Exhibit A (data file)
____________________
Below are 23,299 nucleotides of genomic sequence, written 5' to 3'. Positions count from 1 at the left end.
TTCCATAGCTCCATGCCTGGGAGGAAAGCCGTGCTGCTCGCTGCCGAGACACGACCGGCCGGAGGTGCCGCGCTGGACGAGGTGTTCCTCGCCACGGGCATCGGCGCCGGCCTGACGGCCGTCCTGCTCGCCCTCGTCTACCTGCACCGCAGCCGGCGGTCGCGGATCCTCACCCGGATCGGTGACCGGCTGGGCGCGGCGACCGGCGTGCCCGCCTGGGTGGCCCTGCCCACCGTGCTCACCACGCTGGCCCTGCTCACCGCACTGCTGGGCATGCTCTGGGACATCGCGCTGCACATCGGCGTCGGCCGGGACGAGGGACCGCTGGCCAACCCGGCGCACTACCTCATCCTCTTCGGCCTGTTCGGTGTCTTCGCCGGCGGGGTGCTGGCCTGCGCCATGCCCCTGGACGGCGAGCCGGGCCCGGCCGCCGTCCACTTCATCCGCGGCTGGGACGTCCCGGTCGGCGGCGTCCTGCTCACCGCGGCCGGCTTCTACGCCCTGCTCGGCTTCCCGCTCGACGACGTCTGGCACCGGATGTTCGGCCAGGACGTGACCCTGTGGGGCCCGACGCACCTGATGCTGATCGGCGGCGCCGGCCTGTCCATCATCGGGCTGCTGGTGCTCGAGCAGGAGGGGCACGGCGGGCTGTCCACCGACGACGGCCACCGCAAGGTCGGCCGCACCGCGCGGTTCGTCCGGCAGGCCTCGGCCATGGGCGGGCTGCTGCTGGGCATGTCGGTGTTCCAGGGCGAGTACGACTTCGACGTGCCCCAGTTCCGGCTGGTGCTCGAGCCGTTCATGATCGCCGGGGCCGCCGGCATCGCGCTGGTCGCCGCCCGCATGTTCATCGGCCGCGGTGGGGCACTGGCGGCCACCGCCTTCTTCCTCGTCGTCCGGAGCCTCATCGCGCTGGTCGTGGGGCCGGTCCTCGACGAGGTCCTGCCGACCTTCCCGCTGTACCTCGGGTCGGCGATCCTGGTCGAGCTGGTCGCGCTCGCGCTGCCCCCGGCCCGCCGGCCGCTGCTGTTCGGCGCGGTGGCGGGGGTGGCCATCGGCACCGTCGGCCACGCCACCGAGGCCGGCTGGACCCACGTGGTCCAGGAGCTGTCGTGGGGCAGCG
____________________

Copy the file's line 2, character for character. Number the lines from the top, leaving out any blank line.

TTCCATAGCTCCATGCCTGGGAGGAAAGCCGTGCTGCTCGCTGCCGAGACACGACCGGCCGGAGGTGCCGCGCTGGACGAGGTGTTCCTCGCCACGGGCATCGGCGCCGGCCTGACGGCCGTCCTGCTCGCCCTCGTCTACCTGCACCGCAGCCGGCGGTCGCGGATCCTCACCCGGATCGGTGACCGGCTGGGCGCGGCGACCGGCGTGCCCGCCTGGGTGGCCCTGCCCACCGTGCTCACCACGCTGGCCCTGCTCACCGCACTGCTGGGCATGCTCTGGGACATCGCGCTGCACATCGGCGTCGGCCGGGACGAGGGACCGCTGGCCAACCCGGCGCACTACCTCATCCTCTTCGGCCTGTTCGGTGTCTTCGCCGGCGGGGTGCTGGCCTGCGCCATGCCCCTGGACGGCGAGCCGGGCCCGGCCGCCGTCCACTTCATCCGCGGCTGGGACGTCCCGGTCGGCGGCGTCCTGCTCACCGCGGCCGGCTTCTACGCCCTGCTCGGCTTCCCGCTCGACGACGTCTGGCACCGGATGTTCGGCCAGGACGTGACCCTGTGGGGCCCGACGCACCTGATGCTGATCGGCGGCGCCGGCCTGTCCATCATCGGGCTGCTGGTGCTCGAGCAGGAGGGGCACGGCGGGCTGTCCACCGACGACGGCCACCGCAAGGTCGGCCGCACCGCGCGGTTCGTCCGGCAGGCCTCGGCCATGGGCGGGCTGCTGCTGGGCATGTCGGTGTTCCAGGGCGAGTACGACTTCGACGTGCCCCAGTTCCGGCTGGTGCTCGAGCCGTTCATGATCGCCGGGGCCGCCGGCATCGCGCTGGTCGCCGCCCGCATGTTCATCGGCCGCGGTGGGGCACTGGCGGCCACCGCCTTCTTCCTCGTCGTCCGGAGCCTCATCGCGCTGGTCGTGGGGCCGGTCCTCGACGAGGTCCTGCCGACCTTCCCGCTGTACCTCGGGTCGGCGATCCTGGTCGAGCTGGTCGCGCTCGCGCTGCCCCCGGCCCGCCGGCCGCTGCTGTTCGGCGCGGTGGCGGGGGTGGCCATCGGCACCGTCGGCCACGCCACCGAGGCCGGCTGGACCCACGTGGTCCAGGAGCTGTCGTGGGGCAGCG